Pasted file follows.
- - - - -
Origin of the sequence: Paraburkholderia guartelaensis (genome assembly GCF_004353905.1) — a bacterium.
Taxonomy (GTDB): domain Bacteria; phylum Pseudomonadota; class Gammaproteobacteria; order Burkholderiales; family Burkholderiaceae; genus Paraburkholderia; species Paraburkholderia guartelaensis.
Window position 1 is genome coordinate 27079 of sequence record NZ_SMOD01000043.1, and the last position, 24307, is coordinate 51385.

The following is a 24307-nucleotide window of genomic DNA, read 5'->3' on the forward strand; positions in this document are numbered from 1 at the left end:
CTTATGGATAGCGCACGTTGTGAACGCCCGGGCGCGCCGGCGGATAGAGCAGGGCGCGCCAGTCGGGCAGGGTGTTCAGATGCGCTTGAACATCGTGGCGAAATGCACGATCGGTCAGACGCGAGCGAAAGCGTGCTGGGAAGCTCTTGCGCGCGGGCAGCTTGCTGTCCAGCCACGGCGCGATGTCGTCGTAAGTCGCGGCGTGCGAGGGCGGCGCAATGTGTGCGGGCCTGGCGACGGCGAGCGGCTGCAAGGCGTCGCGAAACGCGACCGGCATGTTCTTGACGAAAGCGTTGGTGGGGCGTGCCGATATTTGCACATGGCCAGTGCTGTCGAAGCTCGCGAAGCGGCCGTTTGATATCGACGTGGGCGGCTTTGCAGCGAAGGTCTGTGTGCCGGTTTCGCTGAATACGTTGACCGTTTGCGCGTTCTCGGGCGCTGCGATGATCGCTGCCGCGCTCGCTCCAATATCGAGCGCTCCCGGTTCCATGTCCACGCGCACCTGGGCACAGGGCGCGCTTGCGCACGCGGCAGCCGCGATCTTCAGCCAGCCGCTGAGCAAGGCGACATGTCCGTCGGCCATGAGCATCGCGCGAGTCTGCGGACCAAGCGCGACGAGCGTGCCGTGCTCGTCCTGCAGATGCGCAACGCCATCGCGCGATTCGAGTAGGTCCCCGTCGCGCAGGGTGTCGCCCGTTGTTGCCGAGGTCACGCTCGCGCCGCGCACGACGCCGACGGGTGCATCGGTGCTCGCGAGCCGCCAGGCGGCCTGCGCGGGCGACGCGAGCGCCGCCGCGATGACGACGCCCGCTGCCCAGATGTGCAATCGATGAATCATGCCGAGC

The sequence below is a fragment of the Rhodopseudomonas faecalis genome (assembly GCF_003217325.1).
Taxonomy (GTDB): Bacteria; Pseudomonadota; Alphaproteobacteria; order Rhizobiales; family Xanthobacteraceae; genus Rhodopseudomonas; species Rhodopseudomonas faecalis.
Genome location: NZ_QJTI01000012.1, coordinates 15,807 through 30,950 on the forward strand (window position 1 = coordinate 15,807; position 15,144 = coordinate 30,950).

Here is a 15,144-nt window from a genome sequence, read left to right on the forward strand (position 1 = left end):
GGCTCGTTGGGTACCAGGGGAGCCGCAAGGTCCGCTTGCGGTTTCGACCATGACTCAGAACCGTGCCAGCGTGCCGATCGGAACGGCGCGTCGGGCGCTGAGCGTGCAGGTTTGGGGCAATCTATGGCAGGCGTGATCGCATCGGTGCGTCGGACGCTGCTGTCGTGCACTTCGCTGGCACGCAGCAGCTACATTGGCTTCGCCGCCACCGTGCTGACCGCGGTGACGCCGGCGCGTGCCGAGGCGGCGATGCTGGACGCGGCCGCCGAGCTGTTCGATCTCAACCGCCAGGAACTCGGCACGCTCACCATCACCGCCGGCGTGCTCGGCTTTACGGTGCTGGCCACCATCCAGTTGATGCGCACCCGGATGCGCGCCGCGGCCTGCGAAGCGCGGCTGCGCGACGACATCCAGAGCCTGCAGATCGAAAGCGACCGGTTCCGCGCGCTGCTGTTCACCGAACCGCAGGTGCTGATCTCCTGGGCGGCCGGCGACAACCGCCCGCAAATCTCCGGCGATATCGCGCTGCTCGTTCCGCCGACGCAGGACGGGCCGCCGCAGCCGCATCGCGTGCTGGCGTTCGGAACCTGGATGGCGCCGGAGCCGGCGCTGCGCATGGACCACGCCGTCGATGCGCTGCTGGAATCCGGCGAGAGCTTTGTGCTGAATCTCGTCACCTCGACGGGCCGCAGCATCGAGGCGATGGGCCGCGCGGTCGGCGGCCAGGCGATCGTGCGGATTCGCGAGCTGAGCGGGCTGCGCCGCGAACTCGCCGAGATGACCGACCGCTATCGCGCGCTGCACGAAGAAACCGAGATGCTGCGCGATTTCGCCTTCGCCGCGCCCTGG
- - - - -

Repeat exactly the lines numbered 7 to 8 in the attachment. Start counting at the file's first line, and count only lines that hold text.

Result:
Taxonomy (GTDB): Bacteria; Pseudomonadota; Alphaproteobacteria; order Rhizobiales; family Xanthobacteraceae; genus Rhodopseudomonas; species Rhodopseudomonas faecalis.
Genome location: NZ_QJTI01000012.1, coordinates 15,807 through 30,950 on the forward strand (window position 1 = coordinate 15,807; position 15,144 = coordinate 30,950).